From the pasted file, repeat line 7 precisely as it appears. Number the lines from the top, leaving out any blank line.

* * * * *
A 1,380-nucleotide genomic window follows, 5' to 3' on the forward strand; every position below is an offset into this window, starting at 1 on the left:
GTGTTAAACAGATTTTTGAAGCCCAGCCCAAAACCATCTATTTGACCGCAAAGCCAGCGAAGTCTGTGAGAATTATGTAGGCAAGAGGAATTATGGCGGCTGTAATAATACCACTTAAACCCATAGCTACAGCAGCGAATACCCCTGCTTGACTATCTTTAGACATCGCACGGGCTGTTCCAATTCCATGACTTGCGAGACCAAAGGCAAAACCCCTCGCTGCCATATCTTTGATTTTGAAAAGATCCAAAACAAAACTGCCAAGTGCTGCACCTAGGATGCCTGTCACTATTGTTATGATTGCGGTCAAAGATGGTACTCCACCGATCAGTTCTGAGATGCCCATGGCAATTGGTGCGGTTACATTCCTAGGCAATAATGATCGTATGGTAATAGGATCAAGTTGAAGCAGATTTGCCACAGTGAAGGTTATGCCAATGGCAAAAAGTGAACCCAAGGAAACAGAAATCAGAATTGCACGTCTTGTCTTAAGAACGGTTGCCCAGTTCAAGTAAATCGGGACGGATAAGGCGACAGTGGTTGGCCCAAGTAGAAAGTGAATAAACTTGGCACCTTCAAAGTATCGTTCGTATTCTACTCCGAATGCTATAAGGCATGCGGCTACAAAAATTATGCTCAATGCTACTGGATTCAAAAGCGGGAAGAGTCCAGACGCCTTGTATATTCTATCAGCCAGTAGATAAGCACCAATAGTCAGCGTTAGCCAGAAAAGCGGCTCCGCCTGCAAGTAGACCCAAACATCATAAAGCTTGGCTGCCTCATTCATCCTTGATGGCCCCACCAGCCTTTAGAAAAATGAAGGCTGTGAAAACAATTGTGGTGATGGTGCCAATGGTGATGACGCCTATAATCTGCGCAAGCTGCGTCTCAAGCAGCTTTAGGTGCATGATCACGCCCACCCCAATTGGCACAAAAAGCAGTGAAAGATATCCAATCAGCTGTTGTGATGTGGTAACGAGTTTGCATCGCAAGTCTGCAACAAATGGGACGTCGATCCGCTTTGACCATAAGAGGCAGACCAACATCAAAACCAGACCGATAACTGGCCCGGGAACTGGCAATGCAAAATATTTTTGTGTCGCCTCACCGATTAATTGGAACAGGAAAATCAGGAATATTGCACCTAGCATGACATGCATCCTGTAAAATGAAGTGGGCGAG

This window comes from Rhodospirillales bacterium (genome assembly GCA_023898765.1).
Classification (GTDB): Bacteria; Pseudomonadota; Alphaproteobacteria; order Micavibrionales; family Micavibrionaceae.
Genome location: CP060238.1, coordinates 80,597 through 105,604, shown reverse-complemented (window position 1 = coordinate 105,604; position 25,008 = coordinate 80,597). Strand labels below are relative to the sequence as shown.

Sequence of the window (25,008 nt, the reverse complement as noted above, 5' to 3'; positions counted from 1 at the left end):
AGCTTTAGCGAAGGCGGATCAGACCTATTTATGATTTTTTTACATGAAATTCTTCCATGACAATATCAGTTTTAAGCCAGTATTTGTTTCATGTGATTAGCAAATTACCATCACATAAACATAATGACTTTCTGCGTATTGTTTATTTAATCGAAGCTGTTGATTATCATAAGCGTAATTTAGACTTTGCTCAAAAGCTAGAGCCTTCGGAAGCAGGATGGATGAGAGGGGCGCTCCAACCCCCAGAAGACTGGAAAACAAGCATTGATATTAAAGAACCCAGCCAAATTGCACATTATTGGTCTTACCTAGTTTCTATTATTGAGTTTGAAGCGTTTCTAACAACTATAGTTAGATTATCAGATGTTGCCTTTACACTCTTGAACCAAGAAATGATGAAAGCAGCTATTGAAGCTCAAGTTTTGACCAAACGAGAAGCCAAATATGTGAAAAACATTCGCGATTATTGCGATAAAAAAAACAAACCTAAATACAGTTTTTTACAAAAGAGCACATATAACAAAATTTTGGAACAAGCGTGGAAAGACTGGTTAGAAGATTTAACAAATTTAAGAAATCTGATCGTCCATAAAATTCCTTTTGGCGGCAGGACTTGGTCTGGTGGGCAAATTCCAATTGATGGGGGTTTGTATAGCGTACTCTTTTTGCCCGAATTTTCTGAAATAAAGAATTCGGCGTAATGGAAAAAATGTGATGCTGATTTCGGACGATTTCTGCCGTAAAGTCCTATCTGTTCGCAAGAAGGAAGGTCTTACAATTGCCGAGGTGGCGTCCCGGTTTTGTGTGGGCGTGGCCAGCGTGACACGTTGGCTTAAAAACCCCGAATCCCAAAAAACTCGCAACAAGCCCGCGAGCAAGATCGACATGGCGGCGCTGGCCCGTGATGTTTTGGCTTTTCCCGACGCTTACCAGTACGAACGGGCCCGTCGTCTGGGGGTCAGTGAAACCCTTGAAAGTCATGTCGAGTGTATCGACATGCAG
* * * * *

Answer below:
AGCTTTAGCGAAGGCGGATCAGACCTATTTATGATTTTTTTACATGAAATTCTTCCATGACAATATCAGTTTTAAGCCAGTATTTGTTTCATGTGATTAGCAAATTACCATCACATAAACATAATGACTTTCTGCGTATTGTTTATTTAATCGAAGCTGTTGATTATCATAAGCGTAATTTAGACTTTGCTCAAAAGCTAGAGCCTTCGGAAGCAGGATGGATGAGAGGGGCGCTCCAACCCCCAGAAGACTGGAAAACAAGCATTGATATTAAAGAACCCAGCCAAATTGCACATTATTGGTCTTACCTAGTTTCTATTATTGAGTTTGAAGCGTTTCTAACAACTATAGTTAGATTATCAGATGTTGCCTTTACACTCTTGAACCAAGAAATGATGAAAGCAGCTATTGAAGCTCAAGTTTTGACCAAACGAGAAGCCAAATATGTGAAAAACATTCGCGATTATTGCGATAAAAAAAACAAACCTAAATACAGTTTTTTACAAAAGAGCACATATAACAAAATTTTGGAACAAGCGTGGAAAGACTGGTTAGAAGATTTAACAAATTTAAGAAATCTGATCGTCCATAAAATTCCTTTTGGCGGCAGGACTTGGTCTGGTGGGCAAATTCCAATTGATGGGGGTTTGTATAGCGTACTCTTTTTGCCCGAATTTTCTGAAATAAAGAATTCGGCGTAATGGAAAAAATGTGATGCTGATTTCGGACGATTTCTGCCGTAAAGTCCTATCTGTTCGCAAGAAGGAAGGTCTTACAATTGCCGAGGTGGCGTCCCGGTTTTGTGTGGGCGTGGCCAGCGTGACACGTTGGCTTAAAAACCCCGAATCCCAAAAAACTCGCAACAAGCCCGCGAGCAAGATCGACATGGCGGCGCTGGCCCGTGATGTTTTGGCTTTTCCCGACGCTTACCAGTACGAACGGGCCCGTCGTCTGGGGGTCAGTGAAACCCTTGAAAGTCATGTCGAGTGTATCGACATGCAG